Dalembert remains one of the league's better shot-blockers and rebounders per 48 minutes. In a league that is ruled by defense, that is certain to garner some attention.

    The fact that he's a pending free agent makes a potential deal all the more attractive.

Ben Gordon, Charlotte Bobcats

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    Position: Shooting Guard

    Age: 29

    Experience: Ninth Season

    2012-13 Season Averages

    16.87 PER, 21.7 MPG, 12.8 PPG, 2.3 APG, 1.7 RPG, 41.1% 3PT

     

    This past June, the Charlotte Bobcats traded small forward Corey Maggette to the Detroit Pistons for Ben Gordon and a protected lottery pick in 2013 (via Yahoo! Sports).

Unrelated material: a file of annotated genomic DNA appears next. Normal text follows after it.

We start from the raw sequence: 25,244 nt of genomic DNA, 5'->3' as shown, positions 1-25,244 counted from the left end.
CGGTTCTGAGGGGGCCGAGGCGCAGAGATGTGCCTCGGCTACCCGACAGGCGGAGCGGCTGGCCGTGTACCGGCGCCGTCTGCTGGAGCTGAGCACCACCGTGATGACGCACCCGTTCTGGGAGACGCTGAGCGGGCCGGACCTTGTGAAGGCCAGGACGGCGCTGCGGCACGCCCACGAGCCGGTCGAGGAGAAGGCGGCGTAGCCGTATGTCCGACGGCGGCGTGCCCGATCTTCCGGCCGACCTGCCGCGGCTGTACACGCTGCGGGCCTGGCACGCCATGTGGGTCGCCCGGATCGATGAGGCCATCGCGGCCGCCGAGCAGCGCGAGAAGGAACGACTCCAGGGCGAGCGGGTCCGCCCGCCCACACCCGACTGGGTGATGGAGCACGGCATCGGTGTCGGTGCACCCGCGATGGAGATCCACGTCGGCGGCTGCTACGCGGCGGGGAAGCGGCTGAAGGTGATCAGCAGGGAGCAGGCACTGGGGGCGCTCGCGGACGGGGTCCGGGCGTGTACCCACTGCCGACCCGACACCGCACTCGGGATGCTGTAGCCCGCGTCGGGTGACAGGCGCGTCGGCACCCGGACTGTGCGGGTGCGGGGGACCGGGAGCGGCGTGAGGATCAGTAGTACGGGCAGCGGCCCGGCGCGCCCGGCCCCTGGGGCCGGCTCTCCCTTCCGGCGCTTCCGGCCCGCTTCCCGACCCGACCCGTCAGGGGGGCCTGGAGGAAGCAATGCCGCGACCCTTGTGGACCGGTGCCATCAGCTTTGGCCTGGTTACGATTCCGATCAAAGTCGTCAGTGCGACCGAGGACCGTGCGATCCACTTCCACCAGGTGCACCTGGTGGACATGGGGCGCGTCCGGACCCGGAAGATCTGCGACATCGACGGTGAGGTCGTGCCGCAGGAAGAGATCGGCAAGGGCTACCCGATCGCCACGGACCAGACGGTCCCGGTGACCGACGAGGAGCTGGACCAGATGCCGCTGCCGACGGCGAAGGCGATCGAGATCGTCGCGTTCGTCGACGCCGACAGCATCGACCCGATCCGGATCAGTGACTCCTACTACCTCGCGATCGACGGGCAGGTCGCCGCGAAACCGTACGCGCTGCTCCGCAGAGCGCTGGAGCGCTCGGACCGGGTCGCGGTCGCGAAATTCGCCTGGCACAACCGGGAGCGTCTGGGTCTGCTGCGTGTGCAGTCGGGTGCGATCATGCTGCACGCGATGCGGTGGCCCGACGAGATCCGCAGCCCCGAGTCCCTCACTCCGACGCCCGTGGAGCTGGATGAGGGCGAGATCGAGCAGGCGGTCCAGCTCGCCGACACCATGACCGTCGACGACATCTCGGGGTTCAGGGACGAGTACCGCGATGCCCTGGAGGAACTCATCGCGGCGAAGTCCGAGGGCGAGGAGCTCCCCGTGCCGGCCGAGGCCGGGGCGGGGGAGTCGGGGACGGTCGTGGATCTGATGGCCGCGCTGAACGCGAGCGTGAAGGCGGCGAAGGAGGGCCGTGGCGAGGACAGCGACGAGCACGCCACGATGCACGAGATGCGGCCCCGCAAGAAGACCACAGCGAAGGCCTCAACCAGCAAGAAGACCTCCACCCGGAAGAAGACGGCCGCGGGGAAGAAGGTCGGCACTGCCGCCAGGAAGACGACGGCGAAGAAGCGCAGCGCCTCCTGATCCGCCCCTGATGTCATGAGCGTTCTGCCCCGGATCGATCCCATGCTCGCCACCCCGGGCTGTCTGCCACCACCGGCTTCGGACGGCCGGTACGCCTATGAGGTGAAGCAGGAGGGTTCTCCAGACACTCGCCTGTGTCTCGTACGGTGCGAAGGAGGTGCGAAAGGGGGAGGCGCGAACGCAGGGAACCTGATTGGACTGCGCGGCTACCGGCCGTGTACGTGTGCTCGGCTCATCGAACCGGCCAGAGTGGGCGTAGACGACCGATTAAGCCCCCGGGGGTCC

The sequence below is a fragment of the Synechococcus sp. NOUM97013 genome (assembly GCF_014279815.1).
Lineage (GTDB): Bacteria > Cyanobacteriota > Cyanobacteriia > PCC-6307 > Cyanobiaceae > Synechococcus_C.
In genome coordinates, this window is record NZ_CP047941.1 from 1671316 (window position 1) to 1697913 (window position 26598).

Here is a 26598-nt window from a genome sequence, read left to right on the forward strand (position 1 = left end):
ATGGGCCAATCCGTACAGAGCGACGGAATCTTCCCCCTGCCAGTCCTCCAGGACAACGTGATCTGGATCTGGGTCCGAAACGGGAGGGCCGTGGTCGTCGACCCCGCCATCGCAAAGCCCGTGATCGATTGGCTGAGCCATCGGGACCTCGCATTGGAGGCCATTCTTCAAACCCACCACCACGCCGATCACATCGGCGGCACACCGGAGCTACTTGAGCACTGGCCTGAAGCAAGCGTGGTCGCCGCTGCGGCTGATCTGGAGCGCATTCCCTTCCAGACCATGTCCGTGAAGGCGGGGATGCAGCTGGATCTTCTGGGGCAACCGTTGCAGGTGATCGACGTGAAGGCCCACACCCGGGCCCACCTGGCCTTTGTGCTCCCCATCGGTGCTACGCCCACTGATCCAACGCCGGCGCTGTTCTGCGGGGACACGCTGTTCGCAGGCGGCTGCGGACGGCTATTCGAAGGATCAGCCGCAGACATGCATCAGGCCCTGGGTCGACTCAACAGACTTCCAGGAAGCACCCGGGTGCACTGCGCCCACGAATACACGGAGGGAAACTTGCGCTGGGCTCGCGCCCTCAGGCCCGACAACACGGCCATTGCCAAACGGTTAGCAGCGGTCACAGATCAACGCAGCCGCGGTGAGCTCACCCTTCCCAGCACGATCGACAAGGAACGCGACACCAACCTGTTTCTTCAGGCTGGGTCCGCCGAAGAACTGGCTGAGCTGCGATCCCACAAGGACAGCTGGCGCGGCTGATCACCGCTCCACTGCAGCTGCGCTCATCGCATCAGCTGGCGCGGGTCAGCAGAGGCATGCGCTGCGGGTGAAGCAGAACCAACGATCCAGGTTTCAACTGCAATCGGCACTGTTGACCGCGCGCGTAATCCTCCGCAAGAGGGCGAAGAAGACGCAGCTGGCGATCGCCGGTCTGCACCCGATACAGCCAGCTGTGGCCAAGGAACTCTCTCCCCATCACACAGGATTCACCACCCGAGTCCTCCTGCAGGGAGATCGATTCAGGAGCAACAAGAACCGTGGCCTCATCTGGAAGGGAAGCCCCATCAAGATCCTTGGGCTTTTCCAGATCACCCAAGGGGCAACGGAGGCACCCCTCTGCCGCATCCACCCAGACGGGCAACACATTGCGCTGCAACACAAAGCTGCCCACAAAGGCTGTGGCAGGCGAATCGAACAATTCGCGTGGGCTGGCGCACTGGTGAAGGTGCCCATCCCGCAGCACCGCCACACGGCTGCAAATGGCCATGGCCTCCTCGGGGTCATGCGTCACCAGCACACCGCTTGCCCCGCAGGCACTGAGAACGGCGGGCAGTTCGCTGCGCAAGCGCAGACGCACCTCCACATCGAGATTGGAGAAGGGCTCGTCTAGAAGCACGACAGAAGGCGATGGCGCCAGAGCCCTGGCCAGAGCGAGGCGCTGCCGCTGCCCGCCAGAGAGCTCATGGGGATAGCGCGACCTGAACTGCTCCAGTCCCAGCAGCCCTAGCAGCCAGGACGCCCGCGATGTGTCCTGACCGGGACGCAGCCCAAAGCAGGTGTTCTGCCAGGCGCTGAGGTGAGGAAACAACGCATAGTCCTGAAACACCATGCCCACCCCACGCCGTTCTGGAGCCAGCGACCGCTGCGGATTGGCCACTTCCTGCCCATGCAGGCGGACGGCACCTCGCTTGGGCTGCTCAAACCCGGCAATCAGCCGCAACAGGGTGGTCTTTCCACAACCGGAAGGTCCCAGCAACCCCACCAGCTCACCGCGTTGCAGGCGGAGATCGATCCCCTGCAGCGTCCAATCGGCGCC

Since joining the team, Gordon has played well. He's averaging 12.8 points on 41.1 percent shooting from beyond the arc.

    This comes on in average of just 21.7 minutes per game.

    This may suggest that Gordon is the type of player who the Bobcats should keep in town. When you're coming off of an 18-game losing streak, however, building for the future is the only rational option.

    Fortunately, there is no shortage of teams in need of sharpshooters.

    Gordon remains one of the top three-point marksman in the game. He is presently shooting 41.1 percent from three and has converted 42.9 percent in 2011-12.

    He's shooting 40.6 percent for his career.

    Unfortunately, Gordon also has a player option for 2013 worth $13.2 million. Moving that contract may qualify as impossible.